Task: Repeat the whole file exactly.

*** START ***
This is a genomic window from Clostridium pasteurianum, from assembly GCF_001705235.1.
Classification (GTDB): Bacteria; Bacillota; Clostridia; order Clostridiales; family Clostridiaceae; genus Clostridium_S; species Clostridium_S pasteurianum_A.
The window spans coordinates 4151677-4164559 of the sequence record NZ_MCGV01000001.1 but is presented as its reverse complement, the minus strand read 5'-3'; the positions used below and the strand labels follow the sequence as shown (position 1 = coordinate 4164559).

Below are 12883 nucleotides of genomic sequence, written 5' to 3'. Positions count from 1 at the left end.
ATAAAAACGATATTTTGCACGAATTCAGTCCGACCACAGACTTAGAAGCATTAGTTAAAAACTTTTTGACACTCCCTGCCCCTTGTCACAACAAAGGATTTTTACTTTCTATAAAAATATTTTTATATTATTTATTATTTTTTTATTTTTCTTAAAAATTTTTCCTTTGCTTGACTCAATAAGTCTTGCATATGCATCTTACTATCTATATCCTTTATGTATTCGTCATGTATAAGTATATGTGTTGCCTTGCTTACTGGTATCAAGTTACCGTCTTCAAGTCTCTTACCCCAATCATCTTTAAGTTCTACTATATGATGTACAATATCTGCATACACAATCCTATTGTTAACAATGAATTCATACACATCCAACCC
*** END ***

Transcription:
This is a genomic window from Clostridium pasteurianum, from assembly GCF_001705235.1.
Classification (GTDB): Bacteria; Bacillota; Clostridia; order Clostridiales; family Clostridiaceae; genus Clostridium_S; species Clostridium_S pasteurianum_A.
The window spans coordinates 4151677-4164559 of the sequence record NZ_MCGV01000001.1 but is presented as its reverse complement, the minus strand read 5'-3'; the positions used below and the strand labels follow the sequence as shown (position 1 = coordinate 4164559).

Below are 12883 nucleotides of genomic sequence, written 5' to 3'. Positions count from 1 at the left end.
ATAAAAACGATATTTTGCACGAATTCAGTCCGACCACAGACTTAGAAGCATTAGTTAAAAACTTTTTGACACTCCCTGCCCCTTGTCACAACAAAGGATTTTTACTTTCTATAAAAATATTTTTATATTATTTATTATTTTTTTATTTTTCTTAAAAATTTTTCCTTTGCTTGACTCAATAAGTCTTGCATATGCATCTTACTATCTATATCCTTTATGTATTCGTCATGTATAAGTATATGTGTTGCCTTGCTTACTGGTATCAAGTTACCGTCTTCAAGTCTCTTACCCCAATCATCTTTAAGTTCTACTATATGATGTACAATATCTGCATACACAATCCTATTGTTAACAATGAATTCATACACATCCAACCC